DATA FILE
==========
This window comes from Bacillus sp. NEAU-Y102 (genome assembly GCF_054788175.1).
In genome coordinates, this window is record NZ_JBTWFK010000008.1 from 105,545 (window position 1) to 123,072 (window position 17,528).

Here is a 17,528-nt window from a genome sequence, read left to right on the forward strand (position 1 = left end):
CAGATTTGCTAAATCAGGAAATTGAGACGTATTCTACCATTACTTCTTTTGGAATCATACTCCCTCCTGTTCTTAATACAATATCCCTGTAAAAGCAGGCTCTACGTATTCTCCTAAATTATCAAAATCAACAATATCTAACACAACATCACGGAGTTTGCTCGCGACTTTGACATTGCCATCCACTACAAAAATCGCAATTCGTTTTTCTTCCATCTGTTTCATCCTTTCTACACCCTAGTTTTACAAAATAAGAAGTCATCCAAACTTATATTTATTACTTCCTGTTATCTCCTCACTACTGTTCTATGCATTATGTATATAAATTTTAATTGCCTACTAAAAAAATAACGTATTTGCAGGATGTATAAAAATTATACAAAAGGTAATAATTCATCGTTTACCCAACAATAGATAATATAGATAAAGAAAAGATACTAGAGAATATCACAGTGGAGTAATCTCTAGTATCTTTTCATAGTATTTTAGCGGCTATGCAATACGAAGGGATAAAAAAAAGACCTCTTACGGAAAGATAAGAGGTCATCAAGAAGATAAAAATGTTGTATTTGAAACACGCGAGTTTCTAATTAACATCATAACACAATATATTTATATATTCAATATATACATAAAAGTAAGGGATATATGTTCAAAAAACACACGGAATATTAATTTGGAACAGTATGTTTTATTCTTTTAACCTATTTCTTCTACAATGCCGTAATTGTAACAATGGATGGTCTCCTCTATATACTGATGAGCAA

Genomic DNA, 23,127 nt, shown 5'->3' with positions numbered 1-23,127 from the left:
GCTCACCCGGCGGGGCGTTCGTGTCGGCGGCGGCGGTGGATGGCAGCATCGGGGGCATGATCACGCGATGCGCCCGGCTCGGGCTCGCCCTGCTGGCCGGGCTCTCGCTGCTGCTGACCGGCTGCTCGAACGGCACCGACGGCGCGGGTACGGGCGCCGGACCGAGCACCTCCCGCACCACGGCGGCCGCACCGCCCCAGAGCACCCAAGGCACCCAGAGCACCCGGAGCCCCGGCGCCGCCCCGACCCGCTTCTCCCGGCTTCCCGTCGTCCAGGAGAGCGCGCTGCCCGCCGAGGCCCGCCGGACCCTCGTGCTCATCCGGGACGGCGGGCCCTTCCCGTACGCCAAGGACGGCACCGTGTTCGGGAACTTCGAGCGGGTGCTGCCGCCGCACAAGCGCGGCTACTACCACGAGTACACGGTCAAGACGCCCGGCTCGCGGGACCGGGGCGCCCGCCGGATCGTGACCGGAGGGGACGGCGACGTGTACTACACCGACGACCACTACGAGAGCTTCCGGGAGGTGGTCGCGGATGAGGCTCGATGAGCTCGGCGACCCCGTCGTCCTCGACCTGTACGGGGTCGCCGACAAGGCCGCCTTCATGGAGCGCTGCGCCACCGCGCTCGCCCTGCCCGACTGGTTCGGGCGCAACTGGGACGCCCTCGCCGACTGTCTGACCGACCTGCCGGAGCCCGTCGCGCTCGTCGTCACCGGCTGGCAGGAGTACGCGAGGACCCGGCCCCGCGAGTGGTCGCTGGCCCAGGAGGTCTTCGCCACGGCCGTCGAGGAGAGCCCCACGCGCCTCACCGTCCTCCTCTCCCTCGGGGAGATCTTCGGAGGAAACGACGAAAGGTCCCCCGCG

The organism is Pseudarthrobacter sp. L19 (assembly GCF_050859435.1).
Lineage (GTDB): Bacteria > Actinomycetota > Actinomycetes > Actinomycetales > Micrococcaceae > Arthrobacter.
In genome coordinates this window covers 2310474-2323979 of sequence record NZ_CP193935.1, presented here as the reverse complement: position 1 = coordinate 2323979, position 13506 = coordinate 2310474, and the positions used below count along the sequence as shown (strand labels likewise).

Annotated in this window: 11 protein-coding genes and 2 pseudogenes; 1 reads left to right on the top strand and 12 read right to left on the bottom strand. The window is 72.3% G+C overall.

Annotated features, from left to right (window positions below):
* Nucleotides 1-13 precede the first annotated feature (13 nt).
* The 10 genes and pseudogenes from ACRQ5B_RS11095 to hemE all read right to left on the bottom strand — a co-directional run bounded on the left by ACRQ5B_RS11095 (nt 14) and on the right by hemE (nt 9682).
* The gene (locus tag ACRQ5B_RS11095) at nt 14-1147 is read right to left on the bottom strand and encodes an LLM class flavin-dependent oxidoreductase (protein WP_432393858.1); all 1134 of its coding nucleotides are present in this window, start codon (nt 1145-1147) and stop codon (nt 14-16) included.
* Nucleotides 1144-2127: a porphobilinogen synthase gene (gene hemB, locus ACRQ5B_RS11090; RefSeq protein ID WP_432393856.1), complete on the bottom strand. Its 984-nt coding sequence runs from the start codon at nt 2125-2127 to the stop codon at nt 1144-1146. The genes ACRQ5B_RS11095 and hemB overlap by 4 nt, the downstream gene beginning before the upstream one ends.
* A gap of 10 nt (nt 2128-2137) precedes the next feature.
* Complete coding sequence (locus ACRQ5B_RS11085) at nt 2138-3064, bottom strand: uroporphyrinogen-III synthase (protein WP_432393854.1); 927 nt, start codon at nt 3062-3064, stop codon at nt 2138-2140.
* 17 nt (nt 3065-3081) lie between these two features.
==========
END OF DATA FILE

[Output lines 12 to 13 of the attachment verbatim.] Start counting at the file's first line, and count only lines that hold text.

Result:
* Nucleotides 1-13 precede the first annotated feature (13 nt).
* The 10 genes and pseudogenes from ACRQ5B_RS11095 to hemE all read right to left on the bottom strand — a co-directional run bounded on the left by ACRQ5B_RS11095 (nt 14) and on the right by hemE (nt 9682).